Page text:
Supermicro C7H170-M Software

Historically outside of the big four motherboard manufacturers mentioning a software package usually throws up some horror stories or completely blank looks. I have had manufacturers provide just the basic drivers on disk before, or that plus a basic tool with a poor GUI that ends up crashing when you select a few options. I set aside my predispositions, as with every review, and was looking forward to Supermicro’s software attempts, especially given our previous discussions about how interested they are in the consumer market. In our meetings together back at Computex I laid out the fact that their competitors have many years of experience in this, so it may take some time to match their quality. In a surprising twist, it seems that Supermicro has fallen onto their historic experience and gone not so much with a software GUI, but a web interface for their analysis tools. They call it Super Doctor 5.

I should explain. Supermicro, as a server company, has for many years dealt with management chips (such as Aspeed variants) that allow users to access some system controls and monitoring tools via a web interface even when the system is powered but not turned on. Having created their own IMPI interfaces for these management chips for a number of years, these tools were turned to the consumer crowd. Typically a consumer motherboard will not have a management chip, so this is more just an interface for the user to see the current status or adjust some minor aspects to the system.

As shown in the graph above, after an initial install, we get the standard motherboard monitoring metrics: fan speed, voltages and temperatures. There is the motherboard name listed, but we don’t have a series of the usual information I would want: CPU installed, CPU frequency, memory installed, memory speed, storage devices attached, boot order, fan speeds, and/or perhaps even a picture of the motherboard in use. There are a lot of things possible, but this is a basic list I would expect.

Perhaps unsurprisingly then, all the information I want is in the System Info tab along the top. The interface is easy to use, for sure: a summary with separate options on the left, with the results on the right. The problem for me is that the interface is lifeless – there’s no user experience here. A user in 2016 normally requests a tailored and styled experience, but here there is none to speak of.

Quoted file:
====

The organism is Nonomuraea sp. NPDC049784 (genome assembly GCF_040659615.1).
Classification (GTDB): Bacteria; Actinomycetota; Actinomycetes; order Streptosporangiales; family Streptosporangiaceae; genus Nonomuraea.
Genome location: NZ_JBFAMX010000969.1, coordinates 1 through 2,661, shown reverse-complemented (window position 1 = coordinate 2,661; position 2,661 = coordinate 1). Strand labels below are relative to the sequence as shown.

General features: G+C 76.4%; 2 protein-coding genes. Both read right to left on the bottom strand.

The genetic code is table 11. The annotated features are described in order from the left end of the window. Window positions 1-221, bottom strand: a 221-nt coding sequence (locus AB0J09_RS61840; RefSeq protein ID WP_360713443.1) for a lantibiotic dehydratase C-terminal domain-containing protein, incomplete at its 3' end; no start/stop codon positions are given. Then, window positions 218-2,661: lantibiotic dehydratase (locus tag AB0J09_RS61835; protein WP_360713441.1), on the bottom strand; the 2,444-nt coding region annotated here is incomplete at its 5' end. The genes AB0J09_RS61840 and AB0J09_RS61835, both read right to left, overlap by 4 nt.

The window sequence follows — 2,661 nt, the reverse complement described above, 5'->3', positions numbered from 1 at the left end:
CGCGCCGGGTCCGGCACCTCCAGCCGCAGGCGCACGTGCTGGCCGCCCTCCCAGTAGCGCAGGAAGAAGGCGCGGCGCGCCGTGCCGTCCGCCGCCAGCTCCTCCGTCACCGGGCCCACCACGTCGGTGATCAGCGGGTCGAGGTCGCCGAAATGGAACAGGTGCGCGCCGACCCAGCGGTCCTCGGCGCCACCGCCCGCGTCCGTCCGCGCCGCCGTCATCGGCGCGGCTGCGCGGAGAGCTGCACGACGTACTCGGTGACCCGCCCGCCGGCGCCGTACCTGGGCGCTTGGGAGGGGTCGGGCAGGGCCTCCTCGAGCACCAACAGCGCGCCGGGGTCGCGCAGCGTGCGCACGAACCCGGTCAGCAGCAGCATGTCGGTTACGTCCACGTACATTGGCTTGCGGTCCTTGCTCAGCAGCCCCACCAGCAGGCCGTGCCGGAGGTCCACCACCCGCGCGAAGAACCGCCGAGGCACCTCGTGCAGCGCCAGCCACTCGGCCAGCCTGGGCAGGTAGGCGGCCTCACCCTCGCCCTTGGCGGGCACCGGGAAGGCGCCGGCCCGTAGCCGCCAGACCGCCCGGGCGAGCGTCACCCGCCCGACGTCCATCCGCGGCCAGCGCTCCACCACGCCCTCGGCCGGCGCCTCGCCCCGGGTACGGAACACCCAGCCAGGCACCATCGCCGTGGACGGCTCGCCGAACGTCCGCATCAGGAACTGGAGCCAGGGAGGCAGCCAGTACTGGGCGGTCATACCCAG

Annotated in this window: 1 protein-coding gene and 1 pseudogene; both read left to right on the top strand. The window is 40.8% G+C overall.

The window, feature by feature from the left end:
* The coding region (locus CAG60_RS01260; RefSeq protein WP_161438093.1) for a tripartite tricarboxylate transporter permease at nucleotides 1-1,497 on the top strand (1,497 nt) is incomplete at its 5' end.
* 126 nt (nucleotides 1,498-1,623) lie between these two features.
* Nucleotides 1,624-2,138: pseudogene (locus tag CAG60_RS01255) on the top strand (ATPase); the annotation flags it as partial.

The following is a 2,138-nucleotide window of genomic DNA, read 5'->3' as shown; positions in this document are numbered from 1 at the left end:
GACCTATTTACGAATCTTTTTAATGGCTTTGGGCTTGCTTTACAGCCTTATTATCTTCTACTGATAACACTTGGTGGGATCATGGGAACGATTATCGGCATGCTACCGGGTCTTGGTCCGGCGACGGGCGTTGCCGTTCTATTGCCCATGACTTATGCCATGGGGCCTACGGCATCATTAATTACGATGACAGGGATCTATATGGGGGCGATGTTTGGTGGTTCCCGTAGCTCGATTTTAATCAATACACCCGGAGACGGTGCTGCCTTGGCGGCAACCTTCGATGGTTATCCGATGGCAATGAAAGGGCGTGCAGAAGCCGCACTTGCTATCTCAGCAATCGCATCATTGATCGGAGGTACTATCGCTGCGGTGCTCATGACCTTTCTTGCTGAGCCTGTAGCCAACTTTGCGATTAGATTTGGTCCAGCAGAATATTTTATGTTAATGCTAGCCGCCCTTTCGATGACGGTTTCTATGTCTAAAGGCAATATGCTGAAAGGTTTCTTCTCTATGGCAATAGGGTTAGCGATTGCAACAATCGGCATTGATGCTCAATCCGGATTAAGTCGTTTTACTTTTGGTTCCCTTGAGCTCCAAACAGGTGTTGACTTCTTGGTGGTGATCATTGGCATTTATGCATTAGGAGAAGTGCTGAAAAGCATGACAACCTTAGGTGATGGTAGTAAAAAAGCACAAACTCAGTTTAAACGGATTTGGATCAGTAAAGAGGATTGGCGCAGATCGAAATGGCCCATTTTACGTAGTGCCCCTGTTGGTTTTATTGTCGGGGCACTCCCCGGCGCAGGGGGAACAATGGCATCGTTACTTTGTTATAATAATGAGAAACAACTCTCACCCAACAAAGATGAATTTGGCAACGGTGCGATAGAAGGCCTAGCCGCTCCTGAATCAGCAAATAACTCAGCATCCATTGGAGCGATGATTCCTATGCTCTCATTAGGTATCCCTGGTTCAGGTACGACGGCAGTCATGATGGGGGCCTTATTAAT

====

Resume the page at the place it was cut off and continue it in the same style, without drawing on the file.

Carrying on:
Some of the sub menus, like this Disk Drive one, is more along the lines of what looks good, although the decision for width being at 100% makes everything look stretched.

The configuration tab links in with the hardware monitoring to give a series of alerts should the system get too hot or something fail and voltages drop. A user can set up an SMTP email server which can be used to send an email when it happens – a standard thing in the server industry, but you rarely see it in the consumer part because if the system gets a low voltage point, it is more likely to shut off rather than have something always-on to send an email. There is also an option here for users to flash the BIOS.

The monitoring tab shows the boundaries for each of the components the user can monitor, and makes them adjustable via text boxes.

One interesting addition is this tab on power control, to turn the system off. Again, this is more of a server feature – log in through the management chip in order to restart a system that isn’t responding. There isn’t much demand for this in a management chip-less consumer based system.

Overall, Supermicro’s software package is interesting, if a bit light. Typically for a consumer product we get full fan controls, or if overclocking is enabled, the ability to adjust base frequency and voltages on the fly. There’s also the lack of added software features, which we see on other vendors, such as audio packages or gaming focused software which Supermicro doesn’t have (macros, sniper features, network management).

Supermicro C7H170-M BIOS Motherboard System Performance
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  • Y23KC - Tuesday, March 29, 2016 - link

    Ah, the fun of overclocking. I used to overclock starting with an AMD Duron 800mhz to 1ghz. Stayed with multiple AMD processors (Thunderbird 1ghz to 1.4ghz, TBird 1.4 to 1.8, 1900+ XP to a real 1.9, etc.) Tried a few coppermine pentiums, but was disappointed. Then I went to the P4 Northwood processors. Favorite of those was a 2.53ghz to 3.06ghz overclock. Also had the 2ghz Celron that was a great overclocker to encode videos. Didn't move past them for a while since AGP switched to PCIE graphics card and ddr2 ram with the Core2Duo. Finally moved to Core2Quad 9400 and it was a dud overclocker. Got rid of it and moved to Mac computers. Kept a few Windows laptops and a HTPC but just recently went back to overclocking with a 4770k. It was also a dud overclocker. Recently I got a 5820k and overclocked to 4.5ghz. Been enjoying the tinkering but honestly beyond benchmarks and video encoding, I can't tell the difference between it and an i3-6100 that I currently use in my HTPC. I also like to tinker with the Hackintosh stuff these days, but Apple keeps screwing around with the imessage protocol that doesn't make it as fun anymore to me Reply
  • Bulat Ziganshin - Saturday, May 07, 2016 - link

    i wonder who can buy your argument about "half-way to i5". 65W parts like the http://ark.intel.com/products/90731/Intel-Core-i3-... has the same perfromance level out of box Reply

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